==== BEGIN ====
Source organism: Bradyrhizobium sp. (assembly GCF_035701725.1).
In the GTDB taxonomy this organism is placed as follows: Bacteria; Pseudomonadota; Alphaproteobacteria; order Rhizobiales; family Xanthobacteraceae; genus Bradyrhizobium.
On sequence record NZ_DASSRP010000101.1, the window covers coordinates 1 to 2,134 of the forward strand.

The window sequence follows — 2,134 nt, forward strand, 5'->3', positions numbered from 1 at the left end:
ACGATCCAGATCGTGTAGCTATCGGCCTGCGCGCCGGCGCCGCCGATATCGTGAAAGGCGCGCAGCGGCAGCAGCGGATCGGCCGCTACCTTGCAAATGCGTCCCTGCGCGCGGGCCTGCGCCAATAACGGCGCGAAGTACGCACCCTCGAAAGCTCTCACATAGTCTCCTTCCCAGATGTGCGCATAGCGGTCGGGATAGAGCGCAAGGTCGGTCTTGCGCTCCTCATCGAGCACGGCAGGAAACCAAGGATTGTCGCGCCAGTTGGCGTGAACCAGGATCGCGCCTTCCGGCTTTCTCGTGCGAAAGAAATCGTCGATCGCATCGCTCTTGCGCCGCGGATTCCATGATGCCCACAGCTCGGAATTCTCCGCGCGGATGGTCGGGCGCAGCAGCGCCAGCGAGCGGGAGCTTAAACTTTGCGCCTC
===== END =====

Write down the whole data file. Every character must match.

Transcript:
Source organism: Bradyrhizobium sp. (assembly GCF_035701725.1).
In the GTDB taxonomy this organism is placed as follows: Bacteria; Pseudomonadota; Alphaproteobacteria; order Rhizobiales; family Xanthobacteraceae; genus Bradyrhizobium.
On sequence record NZ_DASSRP010000101.1, the window covers coordinates 1 to 2,134 of the forward strand.

The window sequence follows — 2,134 nt, forward strand, 5'->3', positions numbered from 1 at the left end:
ACGATCCAGATCGTGTAGCTATCGGCCTGCGCGCCGGCGCCGCCGATATCGTGAAAGGCGCGCAGCGGCAGCAGCGGATCGGCCGCTACCTTGCAAATGCGTCCCTGCGCGCGGGCCTGCGCCAATAACGGCGCGAAGTACGCACCCTCGAAAGCTCTCACATAGTCTCCTTCCCAGATGTGCGCATAGCGGTCGGGATAGAGCGCAAGGTCGGTCTTGCGCTCCTCATCGAGCACGGCAGGAAACCAAGGATTGTCGCGCCAGTTGGCGTGAACCAGGATCGCGCCTTCCGGCTTTCTCGTGCGAAAGAAATCGTCGATCGCATCGCTCTTGCGCCGCGGATTCCATGATGCCCACAGCTCGGAATTCTCCGCGCGGATGGTCGGGCGCAGCAGCGCCAGCGAGCGGGAGCTTAAACTTTGCGCCTC